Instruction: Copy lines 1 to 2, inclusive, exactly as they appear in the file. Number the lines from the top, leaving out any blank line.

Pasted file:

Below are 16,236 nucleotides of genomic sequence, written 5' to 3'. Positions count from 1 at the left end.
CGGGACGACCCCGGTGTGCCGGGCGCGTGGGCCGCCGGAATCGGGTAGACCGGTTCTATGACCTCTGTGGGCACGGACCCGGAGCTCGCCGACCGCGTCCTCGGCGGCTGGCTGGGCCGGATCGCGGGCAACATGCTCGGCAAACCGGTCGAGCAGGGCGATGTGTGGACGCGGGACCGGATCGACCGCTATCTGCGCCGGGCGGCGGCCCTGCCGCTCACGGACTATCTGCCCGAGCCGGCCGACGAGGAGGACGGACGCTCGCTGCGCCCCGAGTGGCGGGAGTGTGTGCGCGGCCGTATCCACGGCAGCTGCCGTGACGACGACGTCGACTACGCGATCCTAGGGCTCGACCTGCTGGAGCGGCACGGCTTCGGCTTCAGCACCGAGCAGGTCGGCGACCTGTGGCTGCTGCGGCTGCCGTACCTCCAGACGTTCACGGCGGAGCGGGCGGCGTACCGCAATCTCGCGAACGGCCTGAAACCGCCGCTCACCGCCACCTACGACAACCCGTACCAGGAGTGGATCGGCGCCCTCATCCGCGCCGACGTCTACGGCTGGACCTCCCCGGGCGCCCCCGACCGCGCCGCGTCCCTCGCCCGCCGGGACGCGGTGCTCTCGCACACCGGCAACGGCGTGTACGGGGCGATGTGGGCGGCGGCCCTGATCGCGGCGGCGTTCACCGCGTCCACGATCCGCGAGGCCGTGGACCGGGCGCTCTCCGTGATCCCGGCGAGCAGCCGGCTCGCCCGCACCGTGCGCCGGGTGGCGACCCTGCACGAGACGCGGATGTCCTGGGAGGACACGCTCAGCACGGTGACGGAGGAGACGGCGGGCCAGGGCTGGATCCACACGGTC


Below are 16,236 nucleotides of genomic sequence, written 5' to 3'. Positions count from 1 at the left end.
CGGGACGACCCCGGTGTGCCGGGCGCGTGGGCCGCCGGAATCGGGTAGACCGGTTCTATGACCTCTGTGGGCACGGACCCGGAGCTCGCCGACCGCGTCCTCGGCGGCTGGCTGGGCCGGATCGCGGGCAACATGCTCGGCAAACCGGTCGAGCAGGGCGATGTGTGGACGCGGGACCGGATCGACCGCTATCTGCGCCGGGCGGCGGCCCTGCCGCTCACGGACTATCTGCCCGAGCCGGCCGACGAGGAGGACGGACGCTCGCTGCGCCCCGAGTGGCGGGAGTGTGTGCGCGGCCGTATCCACGGCAGCTGCCGTGACGACGACGTCGACTACGCGATCCTAGGGCTCGACCTGCTGGAGCGGCACGGCTTCGGCTTCAGCACCGAGCAGGTCGGCGACCTGTGGCTGCTGCGGCTGCCGTACCTCCAGACGTTCACGGCGGAGCGGGCGGCGTACCGCAATCTCGCGAACGGCCTGAAACCGCCGCTCACCGCCACCTACGACAACCCGTACCAGGAGTGGATCGGCGCCCTCATCCGCGCCGACGTCTACGGCTGGACCTCCCCGGGCGCCCCCGACCGCGCCGCGTCCCTCGCCCGCCGGGACGCGGTGCTCTCGCACACCGGCAACGGCGTGTACGGGGCGATGTGGGCGGCGGCCCTGATCGCGGCGGCGTTCACCGCGTCCACGATCCGCGAGGCCGTGGACCGGGCGCTCTCCGTGATCCCGGCGAGCAGCCGGCTCGCCCGCACCGTGCGCCGGGTGGCGACCCTGCACGAGACGCGGATGTCCTGGGAGGACACGCTCAGCACGGTGACGGAGGAGACGGCGGGCCAGGGCTGGATCCACACGGTC